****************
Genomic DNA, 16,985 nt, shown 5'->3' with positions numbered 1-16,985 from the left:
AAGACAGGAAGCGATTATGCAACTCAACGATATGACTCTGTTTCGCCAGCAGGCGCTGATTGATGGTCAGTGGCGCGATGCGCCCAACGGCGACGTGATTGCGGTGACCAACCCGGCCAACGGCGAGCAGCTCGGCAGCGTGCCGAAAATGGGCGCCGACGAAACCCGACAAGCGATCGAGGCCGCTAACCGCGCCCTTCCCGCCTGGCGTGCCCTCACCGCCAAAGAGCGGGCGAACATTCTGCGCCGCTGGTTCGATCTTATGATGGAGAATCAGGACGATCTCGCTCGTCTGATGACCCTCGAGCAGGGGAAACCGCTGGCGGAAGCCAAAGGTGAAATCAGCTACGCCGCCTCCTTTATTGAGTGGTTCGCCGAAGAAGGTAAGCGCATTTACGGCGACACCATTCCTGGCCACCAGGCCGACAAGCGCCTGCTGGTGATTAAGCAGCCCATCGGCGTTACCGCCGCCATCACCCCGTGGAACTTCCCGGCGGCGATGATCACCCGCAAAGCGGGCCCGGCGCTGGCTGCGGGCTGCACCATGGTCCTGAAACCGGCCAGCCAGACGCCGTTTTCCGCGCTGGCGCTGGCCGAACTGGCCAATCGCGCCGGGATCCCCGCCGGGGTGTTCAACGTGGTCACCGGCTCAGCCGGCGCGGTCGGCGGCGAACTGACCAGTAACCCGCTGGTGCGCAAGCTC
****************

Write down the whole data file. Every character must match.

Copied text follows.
Genomic DNA, 16,985 nt, shown 5'->3' with positions numbered 1-16,985 from the left:
AAGACAGGAAGCGATTATGCAACTCAACGATATGACTCTGTTTCGCCAGCAGGCGCTGATTGATGGTCAGTGGCGCGATGCGCCCAACGGCGACGTGATTGCGGTGACCAACCCGGCCAACGGCGAGCAGCTCGGCAGCGTGCCGAAAATGGGCGCCGACGAAACCCGACAAGCGATCGAGGCCGCTAACCGCGCCCTTCCCGCCTGGCGTGCCCTCACCGCCAAAGAGCGGGCGAACATTCTGCGCCGCTGGTTCGATCTTATGATGGAGAATCAGGACGATCTCGCTCGTCTGATGACCCTCGAGCAGGGGAAACCGCTGGCGGAAGCCAAAGGTGAAATCAGCTACGCCGCCTCCTTTATTGAGTGGTTCGCCGAAGAAGGTAAGCGCATTTACGGCGACACCATTCCTGGCCACCAGGCCGACAAGCGCCTGCTGGTGATTAAGCAGCCCATCGGCGTTACCGCCGCCATCACCCCGTGGAACTTCCCGGCGGCGATGATCACCCGCAAAGCGGGCCCGGCGCTGGCTGCGGGCTGCACCATGGTCCTGAAACCGGCCAGCCAGACGCCGTTTTCCGCGCTGGCGCTGGCCGAACTGGCCAATCGCGCCGGGATCCCCGCCGGGGTGTTCAACGTGGTCACCGGCTCAGCCGGCGCGGTCGGCGGCGAACTGACCAGTAACCCGCTGGTGCGCAAGCTC